Neutering a Cat: The Benefits and Costs

Originally Published on: You have a male cat who's a tomcat through and through. Neutering might seem like cruel and unusual punishment, but neutering a cat is actually a common and beneficial process. What Is Neutering? Neutering a cat, also known as castration, is a short surgical procedure performed by a licensed veterinarian in which a male cat is put under anesthesia and two small incisions are made over the scrotum and both testicles are removed. After neutering, the cat can't impregnate a female. Neutering refers to males, but the term is sometimes used to describe the sterilization of either a male or female animal. It's best to perform the procedure when the cat is young and healthy but before full sexual development. "The cat is given a physical exam to determine if he is healthy enough to go through surgery," says Dr. Brian Voynick, the owner and director of the American Animal Hospital in Randolph, New Jersey. "If he is too skinny or has a heart murmur, there is usually another problem making surgery too risky in some cases." Typically most cats are deemed fit. Some shelters and rescue groups will perform the procedure as early as eight weeks of age, but Dr. Voynick recommends that a cat be six months old. What Are the Benefits of Neutering? An owner would want to neuter their cat for a number of reasons. "The obvious reason is to prevent their male cat from being able to reproduce and get a female cat pregnant," says Dr. Eva Radke, a veterinarian and a co-founder of The Vet Set in New York. "Neutering a male cat will also prevent some unwanted male behaviors, and there are also a number of health benefits associated with neutering cats." Those benefits include:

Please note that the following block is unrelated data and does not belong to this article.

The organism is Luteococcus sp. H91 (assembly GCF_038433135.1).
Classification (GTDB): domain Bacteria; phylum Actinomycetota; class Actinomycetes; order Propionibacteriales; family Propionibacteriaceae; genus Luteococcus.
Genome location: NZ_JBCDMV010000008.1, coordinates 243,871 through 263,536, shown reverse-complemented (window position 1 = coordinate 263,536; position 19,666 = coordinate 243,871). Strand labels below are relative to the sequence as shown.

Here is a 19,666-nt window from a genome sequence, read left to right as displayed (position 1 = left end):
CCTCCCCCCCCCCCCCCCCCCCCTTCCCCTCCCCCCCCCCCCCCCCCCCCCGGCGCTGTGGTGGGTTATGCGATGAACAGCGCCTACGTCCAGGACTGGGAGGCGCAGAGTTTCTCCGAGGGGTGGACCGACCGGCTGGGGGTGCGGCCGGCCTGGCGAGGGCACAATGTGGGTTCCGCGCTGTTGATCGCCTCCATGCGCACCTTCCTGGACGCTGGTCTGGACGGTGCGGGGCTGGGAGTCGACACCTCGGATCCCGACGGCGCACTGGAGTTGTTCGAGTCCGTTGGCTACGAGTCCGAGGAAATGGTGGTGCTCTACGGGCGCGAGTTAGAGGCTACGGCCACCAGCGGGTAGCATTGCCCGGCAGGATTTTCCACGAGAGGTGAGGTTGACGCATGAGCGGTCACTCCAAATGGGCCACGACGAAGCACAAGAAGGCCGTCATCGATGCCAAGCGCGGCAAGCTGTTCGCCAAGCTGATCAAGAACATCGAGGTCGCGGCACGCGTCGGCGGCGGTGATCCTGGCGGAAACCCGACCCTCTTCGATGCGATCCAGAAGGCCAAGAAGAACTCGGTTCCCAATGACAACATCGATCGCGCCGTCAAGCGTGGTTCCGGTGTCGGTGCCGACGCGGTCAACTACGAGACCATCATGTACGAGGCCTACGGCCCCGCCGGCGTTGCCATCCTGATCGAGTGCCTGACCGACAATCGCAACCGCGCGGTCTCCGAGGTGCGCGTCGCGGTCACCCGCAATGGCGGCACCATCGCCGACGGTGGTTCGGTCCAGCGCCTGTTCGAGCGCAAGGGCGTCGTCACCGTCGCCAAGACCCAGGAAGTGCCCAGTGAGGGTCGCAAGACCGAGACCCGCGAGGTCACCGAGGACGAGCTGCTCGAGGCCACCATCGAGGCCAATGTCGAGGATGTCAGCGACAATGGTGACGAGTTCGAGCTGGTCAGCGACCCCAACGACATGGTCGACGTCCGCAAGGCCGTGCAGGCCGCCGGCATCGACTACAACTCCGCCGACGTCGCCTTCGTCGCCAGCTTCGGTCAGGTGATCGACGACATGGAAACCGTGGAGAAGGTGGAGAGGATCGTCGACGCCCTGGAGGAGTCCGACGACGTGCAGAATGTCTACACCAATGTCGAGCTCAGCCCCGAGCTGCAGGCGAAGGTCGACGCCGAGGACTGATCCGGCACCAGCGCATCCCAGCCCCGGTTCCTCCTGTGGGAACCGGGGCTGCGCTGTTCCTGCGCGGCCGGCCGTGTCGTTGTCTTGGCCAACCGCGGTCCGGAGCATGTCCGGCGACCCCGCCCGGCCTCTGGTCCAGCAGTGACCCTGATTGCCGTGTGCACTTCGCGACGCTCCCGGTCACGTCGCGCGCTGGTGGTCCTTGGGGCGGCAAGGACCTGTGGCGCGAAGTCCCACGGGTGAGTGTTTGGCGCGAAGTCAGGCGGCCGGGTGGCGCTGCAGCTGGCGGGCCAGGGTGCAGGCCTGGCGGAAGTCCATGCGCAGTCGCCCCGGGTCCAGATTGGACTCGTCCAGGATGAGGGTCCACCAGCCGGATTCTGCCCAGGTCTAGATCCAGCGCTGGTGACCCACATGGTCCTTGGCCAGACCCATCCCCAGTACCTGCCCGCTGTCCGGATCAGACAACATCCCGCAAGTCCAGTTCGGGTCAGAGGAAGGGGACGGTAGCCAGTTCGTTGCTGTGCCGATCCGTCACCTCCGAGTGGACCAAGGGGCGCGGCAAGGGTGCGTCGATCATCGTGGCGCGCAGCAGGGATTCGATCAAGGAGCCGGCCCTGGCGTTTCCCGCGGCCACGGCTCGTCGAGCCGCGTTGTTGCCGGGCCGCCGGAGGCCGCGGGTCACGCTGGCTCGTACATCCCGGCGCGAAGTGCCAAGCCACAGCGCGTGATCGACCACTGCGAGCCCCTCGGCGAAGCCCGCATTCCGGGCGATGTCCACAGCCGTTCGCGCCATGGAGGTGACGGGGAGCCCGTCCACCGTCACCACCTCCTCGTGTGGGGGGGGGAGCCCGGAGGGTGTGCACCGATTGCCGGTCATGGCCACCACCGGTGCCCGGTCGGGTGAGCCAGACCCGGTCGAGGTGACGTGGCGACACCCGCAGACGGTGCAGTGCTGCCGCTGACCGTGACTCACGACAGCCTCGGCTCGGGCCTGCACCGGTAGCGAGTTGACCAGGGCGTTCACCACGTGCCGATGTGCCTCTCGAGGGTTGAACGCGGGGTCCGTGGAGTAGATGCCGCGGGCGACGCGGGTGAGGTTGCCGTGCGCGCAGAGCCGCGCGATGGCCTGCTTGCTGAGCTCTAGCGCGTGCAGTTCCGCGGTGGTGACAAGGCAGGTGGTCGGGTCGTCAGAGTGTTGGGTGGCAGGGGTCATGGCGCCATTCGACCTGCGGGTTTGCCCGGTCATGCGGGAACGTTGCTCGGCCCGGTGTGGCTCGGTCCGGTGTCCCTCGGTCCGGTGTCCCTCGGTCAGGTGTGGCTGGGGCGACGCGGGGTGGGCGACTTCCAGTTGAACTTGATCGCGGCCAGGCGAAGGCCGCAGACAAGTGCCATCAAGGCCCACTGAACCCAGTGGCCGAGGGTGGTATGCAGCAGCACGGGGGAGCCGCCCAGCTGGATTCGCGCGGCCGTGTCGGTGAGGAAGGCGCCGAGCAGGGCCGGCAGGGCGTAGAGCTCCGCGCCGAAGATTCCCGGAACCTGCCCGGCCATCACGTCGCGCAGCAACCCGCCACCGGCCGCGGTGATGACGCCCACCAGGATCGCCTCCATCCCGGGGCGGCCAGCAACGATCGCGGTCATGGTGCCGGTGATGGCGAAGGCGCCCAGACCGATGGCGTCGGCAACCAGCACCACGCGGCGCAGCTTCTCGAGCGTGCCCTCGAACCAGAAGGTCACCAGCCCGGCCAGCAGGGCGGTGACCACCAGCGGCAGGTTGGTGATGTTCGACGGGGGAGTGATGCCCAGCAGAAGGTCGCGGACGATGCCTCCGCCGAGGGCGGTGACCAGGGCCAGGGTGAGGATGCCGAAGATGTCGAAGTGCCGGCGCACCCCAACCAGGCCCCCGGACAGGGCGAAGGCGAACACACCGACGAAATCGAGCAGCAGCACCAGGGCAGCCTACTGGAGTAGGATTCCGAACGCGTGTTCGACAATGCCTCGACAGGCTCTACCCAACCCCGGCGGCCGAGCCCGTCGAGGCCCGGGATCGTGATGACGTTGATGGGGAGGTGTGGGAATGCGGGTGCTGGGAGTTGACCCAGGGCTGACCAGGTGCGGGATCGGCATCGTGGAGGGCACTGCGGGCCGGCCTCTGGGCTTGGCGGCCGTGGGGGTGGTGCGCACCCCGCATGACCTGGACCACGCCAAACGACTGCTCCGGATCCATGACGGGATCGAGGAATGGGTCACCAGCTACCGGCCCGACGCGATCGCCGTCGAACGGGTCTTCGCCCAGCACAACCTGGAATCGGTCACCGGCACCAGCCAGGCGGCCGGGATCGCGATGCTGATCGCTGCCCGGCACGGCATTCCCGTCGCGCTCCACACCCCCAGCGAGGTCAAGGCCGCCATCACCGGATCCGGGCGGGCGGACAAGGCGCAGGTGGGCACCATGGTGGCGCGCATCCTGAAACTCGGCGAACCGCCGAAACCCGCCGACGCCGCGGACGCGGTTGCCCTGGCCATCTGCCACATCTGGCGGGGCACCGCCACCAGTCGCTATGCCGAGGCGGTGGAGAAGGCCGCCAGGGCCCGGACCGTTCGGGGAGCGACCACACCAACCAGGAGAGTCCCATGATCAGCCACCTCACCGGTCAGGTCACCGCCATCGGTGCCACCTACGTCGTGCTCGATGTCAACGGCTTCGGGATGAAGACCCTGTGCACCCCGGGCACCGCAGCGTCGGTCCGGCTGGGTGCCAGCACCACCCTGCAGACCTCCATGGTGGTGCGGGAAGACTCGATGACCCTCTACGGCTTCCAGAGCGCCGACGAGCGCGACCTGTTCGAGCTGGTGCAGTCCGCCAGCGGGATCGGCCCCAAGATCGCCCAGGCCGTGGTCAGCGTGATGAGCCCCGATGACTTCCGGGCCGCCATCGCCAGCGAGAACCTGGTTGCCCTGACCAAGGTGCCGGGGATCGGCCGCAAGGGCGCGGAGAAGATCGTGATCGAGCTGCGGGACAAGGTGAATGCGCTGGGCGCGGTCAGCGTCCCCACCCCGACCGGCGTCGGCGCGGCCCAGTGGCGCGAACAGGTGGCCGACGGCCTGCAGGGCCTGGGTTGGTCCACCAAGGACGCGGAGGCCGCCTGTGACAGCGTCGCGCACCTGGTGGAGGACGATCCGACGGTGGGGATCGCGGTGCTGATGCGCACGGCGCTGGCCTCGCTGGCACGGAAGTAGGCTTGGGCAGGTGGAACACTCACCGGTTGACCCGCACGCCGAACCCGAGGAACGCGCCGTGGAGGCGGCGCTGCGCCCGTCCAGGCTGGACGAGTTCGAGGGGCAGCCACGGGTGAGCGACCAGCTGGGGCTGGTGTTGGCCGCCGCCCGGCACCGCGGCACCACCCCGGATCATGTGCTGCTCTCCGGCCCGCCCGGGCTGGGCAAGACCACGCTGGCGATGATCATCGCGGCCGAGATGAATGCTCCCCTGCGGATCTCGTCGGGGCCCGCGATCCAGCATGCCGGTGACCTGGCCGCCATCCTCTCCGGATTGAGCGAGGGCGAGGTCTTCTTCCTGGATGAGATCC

1. Keeps Cats Out of Shelters It reduces the number of cats ending up in shelters or being euthanized due to overcrowding in shelters.
  2. Suppresses Urine Smell Neutering will lessen the strong odor of a male cat's urine. Dr. Voynick says, "The odor of an intact cat's urine is so strong and obnoxious; that's reason enough to neuter."
  3. Removes Unwanted Behavior Typical male cat tendencies, such as urine spraying, roaming and fighting (territorial aggression), are greatly reduced and even avoided.
  4. Promotes a Better Connection Male cats will be more bonded to their human companions rather than seeking mates.
  5. Helps Prevent Cancer Neutering reduces the risk of testicular cancer.
  6. Eliminates Some Risks With less roaming and fighting, your cat's chances of obtaining a cat bite abscess and certain infectious diseases through bites, such as feline leukemia (FeLV) and feline immunodeficiency virus (FIV), are reduced, as are the chances of being hit by a car.
What Is The Cost of Neutering a Cat? Dr. Radke says the cost of neutering a cat typically ranges from $50 to $200 depending on where the procedure is performed. "Local shelters are able to perform neuters at a significant discount due to outside funding from the government and private donations. I've even seen the procedure done for as little as five dollars for those owners who can prove they are already receiving government assistance," she says. There are also a number of low-cost spay and neuter clinics that can offer this service at a lower fee. Many owners prefer to have an existing relationship with the person performing the procedure and will choose to have their cat neutered with their regular veterinarian. If you decide neutering is the best decision for your precious kitty, you will have options available to you.